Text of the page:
Inventory tracking can be optimized by implementing automated inventory management systems alongside barcode and/or RFID labels. Utilizing labels tailored to specific items and/or storage environments, these automated systems provide a nearly fool-proof way of tracking and tracing inventory across production and distribution. Here are some practical tips to employ while using these automated systems to help design error-mitigating SOPs and ensure your items are not stolen or misplaced.
Standardize barcodes and naming conventions
When an automated tracking system is first implemented, it’s essential to immediately standardize which barcode will be used in addition to all naming conventions used when printing human-readable text on labels. This should also be implemented for any databases that track and store your inventory information.
- 1D barcodes: Read in a sequence from left to right. 1D barcodes can encode between 20-25 characters. Because of the shape of these barcodes, space can sometimes be an issue. Examples of 1D barcodes include UPC code, Code 128, PDF417, and the GS1 DataBar. Of these, PDF417 and GS1 Databar are capable of encoding the most information for a 1D barcode but often take up a lot of space.
- 2D barcodes: These barcodes are organized both horizontally and vertically, forming a readable square. They can encode up to 2000 characters while taking up much less space than 1D barcodes and can be scanned in any orientation. Moreover, these barcodes have more built-in redundancy, making them more resilient to damage than traditional 1D barcodes. Common examples of 2D barcodes include the QR code, Data Matrix, and Aztec code. QR codes are generally considered a versatile, all-purpose 2D barcode, useful for asset tracking and inventory management. Data Matrix, with their ability to be scaled down to tiny sizes, are extremely useful for labeling smaller items. Aztec codes are specialized in that they lack a quiet zone, taking up less space than other 2D barcodes. They can also be easily decoded if their resolution is poor.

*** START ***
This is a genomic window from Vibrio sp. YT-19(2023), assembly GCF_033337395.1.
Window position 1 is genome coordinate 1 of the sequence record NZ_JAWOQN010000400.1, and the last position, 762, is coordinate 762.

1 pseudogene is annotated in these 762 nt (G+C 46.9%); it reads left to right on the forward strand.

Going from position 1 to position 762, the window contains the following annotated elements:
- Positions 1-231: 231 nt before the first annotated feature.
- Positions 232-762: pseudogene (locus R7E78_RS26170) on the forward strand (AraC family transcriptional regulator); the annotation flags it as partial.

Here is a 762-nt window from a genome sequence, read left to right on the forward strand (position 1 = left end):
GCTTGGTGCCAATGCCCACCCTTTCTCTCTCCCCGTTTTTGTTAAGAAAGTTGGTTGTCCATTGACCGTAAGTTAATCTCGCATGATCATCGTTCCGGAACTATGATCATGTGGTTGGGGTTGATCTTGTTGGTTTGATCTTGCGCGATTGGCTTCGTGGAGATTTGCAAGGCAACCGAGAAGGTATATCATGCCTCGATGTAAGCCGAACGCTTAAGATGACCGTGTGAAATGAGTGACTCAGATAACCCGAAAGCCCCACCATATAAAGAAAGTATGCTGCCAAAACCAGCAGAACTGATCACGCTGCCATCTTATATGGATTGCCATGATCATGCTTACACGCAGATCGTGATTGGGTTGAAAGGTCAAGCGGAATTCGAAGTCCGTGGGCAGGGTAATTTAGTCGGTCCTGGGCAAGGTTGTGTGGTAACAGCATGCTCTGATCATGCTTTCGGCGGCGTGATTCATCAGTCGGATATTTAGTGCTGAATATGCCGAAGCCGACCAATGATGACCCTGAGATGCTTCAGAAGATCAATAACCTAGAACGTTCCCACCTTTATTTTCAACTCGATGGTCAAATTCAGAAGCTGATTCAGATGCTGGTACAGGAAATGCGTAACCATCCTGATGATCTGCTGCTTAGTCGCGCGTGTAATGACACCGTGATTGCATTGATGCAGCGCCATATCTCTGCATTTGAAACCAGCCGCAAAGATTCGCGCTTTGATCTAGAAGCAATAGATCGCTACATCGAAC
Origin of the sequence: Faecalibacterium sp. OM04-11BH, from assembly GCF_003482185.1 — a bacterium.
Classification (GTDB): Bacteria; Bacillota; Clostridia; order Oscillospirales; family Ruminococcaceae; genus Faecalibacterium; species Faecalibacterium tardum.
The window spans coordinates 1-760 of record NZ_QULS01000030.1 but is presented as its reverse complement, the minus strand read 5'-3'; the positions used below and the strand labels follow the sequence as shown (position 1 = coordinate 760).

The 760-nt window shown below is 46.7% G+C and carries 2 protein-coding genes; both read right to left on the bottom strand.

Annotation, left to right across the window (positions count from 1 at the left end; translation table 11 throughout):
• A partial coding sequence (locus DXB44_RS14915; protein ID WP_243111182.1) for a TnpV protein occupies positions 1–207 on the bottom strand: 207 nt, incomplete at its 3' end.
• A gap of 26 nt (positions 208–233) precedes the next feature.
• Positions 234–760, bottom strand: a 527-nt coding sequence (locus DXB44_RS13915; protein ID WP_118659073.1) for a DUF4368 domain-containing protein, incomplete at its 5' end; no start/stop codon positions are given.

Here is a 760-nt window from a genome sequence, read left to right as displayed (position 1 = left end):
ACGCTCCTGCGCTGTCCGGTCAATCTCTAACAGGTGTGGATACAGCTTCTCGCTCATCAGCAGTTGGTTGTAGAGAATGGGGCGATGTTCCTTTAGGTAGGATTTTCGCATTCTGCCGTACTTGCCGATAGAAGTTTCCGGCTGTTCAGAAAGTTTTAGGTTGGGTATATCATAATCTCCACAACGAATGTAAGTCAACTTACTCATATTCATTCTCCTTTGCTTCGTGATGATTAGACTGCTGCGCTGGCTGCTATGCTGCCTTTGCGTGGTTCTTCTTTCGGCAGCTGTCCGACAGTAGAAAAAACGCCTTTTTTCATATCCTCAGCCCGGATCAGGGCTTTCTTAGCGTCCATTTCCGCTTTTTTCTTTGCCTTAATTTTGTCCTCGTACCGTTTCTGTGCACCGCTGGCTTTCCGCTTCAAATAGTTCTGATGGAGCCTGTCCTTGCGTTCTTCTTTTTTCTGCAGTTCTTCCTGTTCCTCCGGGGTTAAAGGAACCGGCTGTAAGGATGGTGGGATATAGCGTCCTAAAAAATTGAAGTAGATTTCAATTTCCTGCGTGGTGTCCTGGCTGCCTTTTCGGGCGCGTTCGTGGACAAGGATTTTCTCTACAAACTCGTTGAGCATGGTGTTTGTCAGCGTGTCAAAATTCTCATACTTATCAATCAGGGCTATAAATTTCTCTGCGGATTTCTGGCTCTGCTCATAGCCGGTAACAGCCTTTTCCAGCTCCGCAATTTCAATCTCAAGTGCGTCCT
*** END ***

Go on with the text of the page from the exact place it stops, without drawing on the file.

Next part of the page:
When it comes to barcode standardization, it is essential to ensure that quality remains consistent. Barcode grading allows users to verify that all barcodes are generated error-free. Devices like the TruChek Omni™ scan for multiple barcode variables, like contrast and spatial parameters, and provide a grade to each barcode, ensuring each one is of high enough quality to be used accurately and consistently.
Capture appropriate metadata
In order for all users to fully understand the nature of the work being performed, it is essential to collect detailed data regarding the nature of each product. This helps others assess the context of your work and makes it possible to perform a meaningful analysis later. Collecting metadata will also make it possible for others in the warehouse or work site to glean inventories and determine the location, quantity, and status of products being stored
Some details that should be recorded include:
- Item description
- Serial number/product code
- Lot number
- Date received
- Date processed, if applicable
- Location in warehouse
- Unit of measure, if applicable
- Starting inventory count
Employ a backup
It’s likely that out of the thousands of items you may process daily, issues may occur with scanning a few. However, just a few misread barcodes can be the difference between success and failure, resulting in misplaced or lost items and an incomplete picture of your inventory. With that in mind, a backup method for tracking your stock is always recommended in case one protocol fails.
If barcodes are the primary tracking method, serialization and/or human-readable text represent an excellent secondary means of tracking the items. Barcodes can also be combined with RFID to provide a two-pronged tracking method. Recent technological advances have made this possible as nearly any label can now be outfitted with an RFID inlay, allowing RFID to be used wholesale throughout the warehouse, regardless of application. Barcodes can also be printed simultaneously on RFID labels, providing a secondary means of tracking samples should the RFID reader fail to detect a signal.